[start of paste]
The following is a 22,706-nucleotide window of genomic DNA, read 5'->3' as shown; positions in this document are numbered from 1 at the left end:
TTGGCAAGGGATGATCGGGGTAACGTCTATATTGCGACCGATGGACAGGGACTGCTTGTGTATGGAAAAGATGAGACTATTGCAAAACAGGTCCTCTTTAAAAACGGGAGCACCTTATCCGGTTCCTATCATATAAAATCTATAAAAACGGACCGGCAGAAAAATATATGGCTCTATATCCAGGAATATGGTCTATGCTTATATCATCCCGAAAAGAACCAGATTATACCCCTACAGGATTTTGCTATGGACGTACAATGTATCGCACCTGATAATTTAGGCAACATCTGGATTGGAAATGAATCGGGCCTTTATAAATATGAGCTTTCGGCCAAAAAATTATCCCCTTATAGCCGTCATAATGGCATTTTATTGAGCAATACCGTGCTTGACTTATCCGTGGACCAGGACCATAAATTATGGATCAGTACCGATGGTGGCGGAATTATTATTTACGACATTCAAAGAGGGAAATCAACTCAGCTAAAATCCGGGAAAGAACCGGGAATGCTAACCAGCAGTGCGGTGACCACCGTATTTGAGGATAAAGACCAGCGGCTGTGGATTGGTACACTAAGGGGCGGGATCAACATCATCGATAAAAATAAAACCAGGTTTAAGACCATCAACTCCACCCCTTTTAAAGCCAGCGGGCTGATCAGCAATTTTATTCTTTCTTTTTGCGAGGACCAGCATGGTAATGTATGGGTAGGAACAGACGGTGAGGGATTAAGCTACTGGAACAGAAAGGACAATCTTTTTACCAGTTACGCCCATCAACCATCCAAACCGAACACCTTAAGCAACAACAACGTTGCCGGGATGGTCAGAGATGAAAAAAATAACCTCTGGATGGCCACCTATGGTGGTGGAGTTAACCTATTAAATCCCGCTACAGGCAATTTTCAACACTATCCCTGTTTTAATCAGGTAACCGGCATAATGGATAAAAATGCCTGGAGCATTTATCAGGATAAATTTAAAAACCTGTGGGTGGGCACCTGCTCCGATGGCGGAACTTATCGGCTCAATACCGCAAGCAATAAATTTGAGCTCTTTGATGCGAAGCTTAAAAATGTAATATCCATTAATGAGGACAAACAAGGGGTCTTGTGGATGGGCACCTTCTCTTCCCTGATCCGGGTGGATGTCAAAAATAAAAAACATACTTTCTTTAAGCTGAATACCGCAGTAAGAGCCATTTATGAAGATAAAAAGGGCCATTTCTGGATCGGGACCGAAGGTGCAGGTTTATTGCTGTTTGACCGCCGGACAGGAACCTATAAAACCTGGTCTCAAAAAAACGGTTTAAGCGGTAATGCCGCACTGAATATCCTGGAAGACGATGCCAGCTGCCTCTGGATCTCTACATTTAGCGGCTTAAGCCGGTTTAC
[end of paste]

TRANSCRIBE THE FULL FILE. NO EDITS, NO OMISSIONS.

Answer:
The following is a 22,706-nucleotide window of genomic DNA, read 5'->3' as shown; positions in this document are numbered from 1 at the left end:
TTGGCAAGGGATGATCGGGGTAACGTCTATATTGCGACCGATGGACAGGGACTGCTTGTGTATGGAAAAGATGAGACTATTGCAAAACAGGTCCTCTTTAAAAACGGGAGCACCTTATCCGGTTCCTATCATATAAAATCTATAAAAACGGACCGGCAGAAAAATATATGGCTCTATATCCAGGAATATGGTCTATGCTTATATCATCCCGAAAAGAACCAGATTATACCCCTACAGGATTTTGCTATGGACGTACAATGTATCGCACCTGATAATTTAGGCAACATCTGGATTGGAAATGAATCGGGCCTTTATAAATATGAGCTTTCGGCCAAAAAATTATCCCCTTATAGCCGTCATAATGGCATTTTATTGAGCAATACCGTGCTTGACTTATCCGTGGACCAGGACCATAAATTATGGATCAGTACCGATGGTGGCGGAATTATTATTTACGACATTCAAAGAGGGAAATCAACTCAGCTAAAATCCGGGAAAGAACCGGGAATGCTAACCAGCAGTGCGGTGACCACCGTATTTGAGGATAAAGACCAGCGGCTGTGGATTGGTACACTAAGGGGCGGGATCAACATCATCGATAAAAATAAAACCAGGTTTAAGACCATCAACTCCACCCCTTTTAAAGCCAGCGGGCTGATCAGCAATTTTATTCTTTCTTTTTGCGAGGACCAGCATGGTAATGTATGGGTAGGAACAGACGGTGAGGGATTAAGCTACTGGAACAGAAAGGACAATCTTTTTACCAGTTACGCCCATCAACCATCCAAACCGAACACCTTAAGCAACAACAACGTTGCCGGGATGGTCAGAGATGAAAAAAATAACCTCTGGATGGCCACCTATGGTGGTGGAGTTAACCTATTAAATCCCGCTACAGGCAATTTTCAACACTATCCCTGTTTTAATCAGGTAACCGGCATAATGGATAAAAATGCCTGGAGCATTTATCAGGATAAATTTAAAAACCTGTGGGTGGGCACCTGCTCCGATGGCGGAACTTATCGGCTCAATACCGCAAGCAATAAATTTGAGCTCTTTGATGCGAAGCTTAAAAATGTAATATCCATTAATGAGGACAAACAAGGGGTCTTGTGGATGGGCACCTTCTCTTCCCTGATCCGGGTGGATGTCAAAAATAAAAAACATACTTTCTTTAAGCTGAATACCGCAGTAAGAGCCATTTATGAAGATAAAAAGGGCCATTTCTGGATCGGGACCGAAGGTGCAGGTTTATTGCTGTTTGACCGCCGGACAGGAACCTATAAAACCTGGTCTCAAAAAAACGGTTTAAGCGGTAATGCCGCACTGAATATCCTGGAAGACGATGCCAGCTGCCTCTGGATCTCTACATTTAGCGGCTTAAGCCGGTTTAC